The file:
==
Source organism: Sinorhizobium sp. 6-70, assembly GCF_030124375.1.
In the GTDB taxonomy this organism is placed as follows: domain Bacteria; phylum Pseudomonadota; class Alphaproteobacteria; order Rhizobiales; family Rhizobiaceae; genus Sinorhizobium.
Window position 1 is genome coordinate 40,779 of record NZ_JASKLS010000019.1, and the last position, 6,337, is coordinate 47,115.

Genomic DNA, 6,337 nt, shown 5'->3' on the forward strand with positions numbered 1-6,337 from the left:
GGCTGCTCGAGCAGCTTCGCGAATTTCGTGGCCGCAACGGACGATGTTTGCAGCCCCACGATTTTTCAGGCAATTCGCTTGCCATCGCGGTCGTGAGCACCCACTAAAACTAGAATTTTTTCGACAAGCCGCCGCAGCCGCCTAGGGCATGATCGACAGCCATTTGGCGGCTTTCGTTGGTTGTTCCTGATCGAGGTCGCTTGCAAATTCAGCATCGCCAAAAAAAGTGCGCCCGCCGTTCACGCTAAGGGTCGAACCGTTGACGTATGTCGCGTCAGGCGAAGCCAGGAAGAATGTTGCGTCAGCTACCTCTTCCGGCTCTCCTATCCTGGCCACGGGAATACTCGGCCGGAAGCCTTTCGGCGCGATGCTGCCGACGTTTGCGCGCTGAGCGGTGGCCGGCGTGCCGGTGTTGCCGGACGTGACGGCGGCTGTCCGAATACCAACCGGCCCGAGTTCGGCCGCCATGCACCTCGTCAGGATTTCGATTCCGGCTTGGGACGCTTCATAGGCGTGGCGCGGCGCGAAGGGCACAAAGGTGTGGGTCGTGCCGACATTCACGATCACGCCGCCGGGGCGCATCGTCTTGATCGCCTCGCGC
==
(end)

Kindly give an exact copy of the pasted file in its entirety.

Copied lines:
Source organism: Sinorhizobium sp. 6-70, assembly GCF_030124375.1.
In the GTDB taxonomy this organism is placed as follows: domain Bacteria; phylum Pseudomonadota; class Alphaproteobacteria; order Rhizobiales; family Rhizobiaceae; genus Sinorhizobium.
Window position 1 is genome coordinate 40,779 of record NZ_JASKLS010000019.1, and the last position, 6,337, is coordinate 47,115.

Genomic DNA, 6,337 nt, shown 5'->3' on the forward strand with positions numbered 1-6,337 from the left:
GGCTGCTCGAGCAGCTTCGCGAATTTCGTGGCCGCAACGGACGATGTTTGCAGCCCCACGATTTTTCAGGCAATTCGCTTGCCATCGCGGTCGTGAGCACCCACTAAAACTAGAATTTTTTCGACAAGCCGCCGCAGCCGCCTAGGGCATGATCGACAGCCATTTGGCGGCTTTCGTTGGTTGTTCCTGATCGAGGTCGCTTGCAAATTCAGCATCGCCAAAAAAAGTGCGCCCGCCGTTCACGCTAAGGGTCGAACCGTTGACGTATGTCGCGTCAGGCGAAGCCAGGAAGAATGTTGCGTCAGCTACCTCTTCCGGCTCTCCTATCCTGGCCACGGGAATACTCGGCCGGAAGCCTTTCGGCGCGATGCTGCCGACGTTTGCGCGCTGAGCGGTGGCCGGCGTGCCGGTGTTGCCGGACGTGACGGCGGCTGTCCGAATACCAACCGGCCCGAGTTCGGCCGCCATGCACCTCGTCAGGATTTCGATTCCGGCTTGGGACGCTTCATAGGCGTGGCGCGGCGCGAAGGGCACAAAGGTGTGGGTCGTGCCGACATTCACGATCACGCCGCCGGGGCGCATCGTCTTGATCGCCTCGCGC